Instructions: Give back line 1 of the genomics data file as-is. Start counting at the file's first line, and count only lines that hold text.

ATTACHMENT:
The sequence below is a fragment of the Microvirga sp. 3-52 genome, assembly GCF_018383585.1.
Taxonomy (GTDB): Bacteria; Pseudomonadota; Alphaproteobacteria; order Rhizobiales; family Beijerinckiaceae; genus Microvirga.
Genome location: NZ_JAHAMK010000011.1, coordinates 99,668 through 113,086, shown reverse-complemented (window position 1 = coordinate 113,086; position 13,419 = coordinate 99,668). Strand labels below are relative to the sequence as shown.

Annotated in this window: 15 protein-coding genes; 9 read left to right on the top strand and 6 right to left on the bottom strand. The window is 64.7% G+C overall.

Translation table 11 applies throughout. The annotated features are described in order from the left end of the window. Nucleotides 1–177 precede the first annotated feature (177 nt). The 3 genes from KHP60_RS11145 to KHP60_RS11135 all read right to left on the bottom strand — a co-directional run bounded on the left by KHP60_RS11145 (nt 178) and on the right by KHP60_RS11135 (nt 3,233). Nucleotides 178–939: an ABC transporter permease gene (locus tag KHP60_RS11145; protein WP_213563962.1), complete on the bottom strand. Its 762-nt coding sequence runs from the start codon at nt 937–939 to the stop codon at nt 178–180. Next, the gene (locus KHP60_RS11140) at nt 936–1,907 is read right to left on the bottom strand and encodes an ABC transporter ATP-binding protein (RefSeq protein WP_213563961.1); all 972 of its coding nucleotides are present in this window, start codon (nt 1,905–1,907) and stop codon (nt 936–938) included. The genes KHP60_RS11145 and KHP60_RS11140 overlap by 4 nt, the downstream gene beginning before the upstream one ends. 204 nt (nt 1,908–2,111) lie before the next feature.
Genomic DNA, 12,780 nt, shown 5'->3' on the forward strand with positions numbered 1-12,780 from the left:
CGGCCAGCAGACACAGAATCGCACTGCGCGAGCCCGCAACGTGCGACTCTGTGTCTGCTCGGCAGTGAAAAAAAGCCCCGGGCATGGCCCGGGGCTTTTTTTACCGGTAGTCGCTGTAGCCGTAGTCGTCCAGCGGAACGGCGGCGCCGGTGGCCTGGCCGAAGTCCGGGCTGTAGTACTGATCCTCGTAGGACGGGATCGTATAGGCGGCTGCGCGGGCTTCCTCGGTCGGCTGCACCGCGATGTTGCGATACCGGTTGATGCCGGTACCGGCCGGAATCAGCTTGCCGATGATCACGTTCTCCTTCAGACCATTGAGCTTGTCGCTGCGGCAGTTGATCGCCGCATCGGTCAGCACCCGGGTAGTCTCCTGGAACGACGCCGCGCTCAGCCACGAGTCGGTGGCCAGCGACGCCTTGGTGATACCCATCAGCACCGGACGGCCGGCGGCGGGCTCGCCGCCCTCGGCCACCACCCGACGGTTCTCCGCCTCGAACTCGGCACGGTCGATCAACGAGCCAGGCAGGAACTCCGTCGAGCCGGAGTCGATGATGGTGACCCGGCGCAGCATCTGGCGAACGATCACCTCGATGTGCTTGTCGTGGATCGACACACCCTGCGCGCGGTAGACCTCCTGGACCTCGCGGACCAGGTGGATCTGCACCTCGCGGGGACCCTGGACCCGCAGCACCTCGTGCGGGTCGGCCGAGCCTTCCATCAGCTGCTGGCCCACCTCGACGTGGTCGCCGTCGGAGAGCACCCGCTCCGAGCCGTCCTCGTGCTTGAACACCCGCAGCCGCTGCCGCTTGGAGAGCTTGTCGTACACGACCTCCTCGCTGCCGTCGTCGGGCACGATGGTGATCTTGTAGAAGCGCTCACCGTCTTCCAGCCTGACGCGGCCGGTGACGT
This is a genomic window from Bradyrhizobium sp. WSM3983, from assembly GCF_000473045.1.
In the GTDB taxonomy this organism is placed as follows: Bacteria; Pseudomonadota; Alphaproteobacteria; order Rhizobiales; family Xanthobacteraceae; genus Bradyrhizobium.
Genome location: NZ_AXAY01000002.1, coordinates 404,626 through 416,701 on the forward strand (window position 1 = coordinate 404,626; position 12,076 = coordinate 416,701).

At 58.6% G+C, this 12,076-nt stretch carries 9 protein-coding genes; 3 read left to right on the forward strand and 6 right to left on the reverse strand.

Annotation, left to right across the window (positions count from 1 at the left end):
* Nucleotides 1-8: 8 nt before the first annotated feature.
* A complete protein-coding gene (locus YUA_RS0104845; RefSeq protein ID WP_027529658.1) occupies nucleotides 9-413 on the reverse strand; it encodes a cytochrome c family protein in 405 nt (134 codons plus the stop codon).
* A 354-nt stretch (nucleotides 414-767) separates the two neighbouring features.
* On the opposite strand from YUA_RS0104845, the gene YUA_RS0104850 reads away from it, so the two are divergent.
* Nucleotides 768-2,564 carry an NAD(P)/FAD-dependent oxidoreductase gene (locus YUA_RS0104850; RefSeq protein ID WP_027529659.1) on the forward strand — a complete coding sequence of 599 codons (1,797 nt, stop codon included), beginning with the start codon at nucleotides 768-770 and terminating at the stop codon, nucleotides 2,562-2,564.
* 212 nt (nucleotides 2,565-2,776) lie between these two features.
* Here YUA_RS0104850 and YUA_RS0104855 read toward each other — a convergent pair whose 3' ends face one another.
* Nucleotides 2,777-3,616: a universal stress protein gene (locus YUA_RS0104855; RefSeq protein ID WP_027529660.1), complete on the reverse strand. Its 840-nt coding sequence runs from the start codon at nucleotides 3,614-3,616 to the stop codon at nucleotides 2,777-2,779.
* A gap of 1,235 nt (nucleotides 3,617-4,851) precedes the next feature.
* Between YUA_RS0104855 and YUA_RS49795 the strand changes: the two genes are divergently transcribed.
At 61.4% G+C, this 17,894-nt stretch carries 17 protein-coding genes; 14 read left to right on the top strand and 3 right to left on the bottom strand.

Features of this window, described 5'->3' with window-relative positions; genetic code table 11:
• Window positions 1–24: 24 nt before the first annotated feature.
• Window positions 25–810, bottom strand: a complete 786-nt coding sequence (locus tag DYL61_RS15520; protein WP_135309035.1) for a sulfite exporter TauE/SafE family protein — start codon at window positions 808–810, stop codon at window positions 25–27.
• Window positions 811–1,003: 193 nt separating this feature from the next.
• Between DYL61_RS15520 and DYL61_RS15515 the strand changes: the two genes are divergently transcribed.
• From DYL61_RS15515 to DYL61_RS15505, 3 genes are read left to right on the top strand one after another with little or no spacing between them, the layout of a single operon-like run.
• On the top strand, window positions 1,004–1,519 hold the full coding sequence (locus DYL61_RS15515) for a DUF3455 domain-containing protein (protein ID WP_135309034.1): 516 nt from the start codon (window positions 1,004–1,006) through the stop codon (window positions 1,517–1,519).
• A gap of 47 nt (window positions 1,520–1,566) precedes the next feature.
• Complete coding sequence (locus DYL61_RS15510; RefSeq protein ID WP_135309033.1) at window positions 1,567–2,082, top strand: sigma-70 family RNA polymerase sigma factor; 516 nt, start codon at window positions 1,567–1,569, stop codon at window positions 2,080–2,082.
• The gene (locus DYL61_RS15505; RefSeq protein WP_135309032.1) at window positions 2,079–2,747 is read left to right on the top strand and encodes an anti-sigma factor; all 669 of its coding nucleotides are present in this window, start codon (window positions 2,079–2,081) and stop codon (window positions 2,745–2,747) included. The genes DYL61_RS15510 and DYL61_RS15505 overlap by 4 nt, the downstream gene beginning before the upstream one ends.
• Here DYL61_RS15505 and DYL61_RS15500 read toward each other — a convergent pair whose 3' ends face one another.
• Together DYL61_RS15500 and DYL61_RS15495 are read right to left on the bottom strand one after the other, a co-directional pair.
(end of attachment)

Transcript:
The sequence below is a fragment of the Microvirga sp. 3-52 genome, assembly GCF_018383585.1.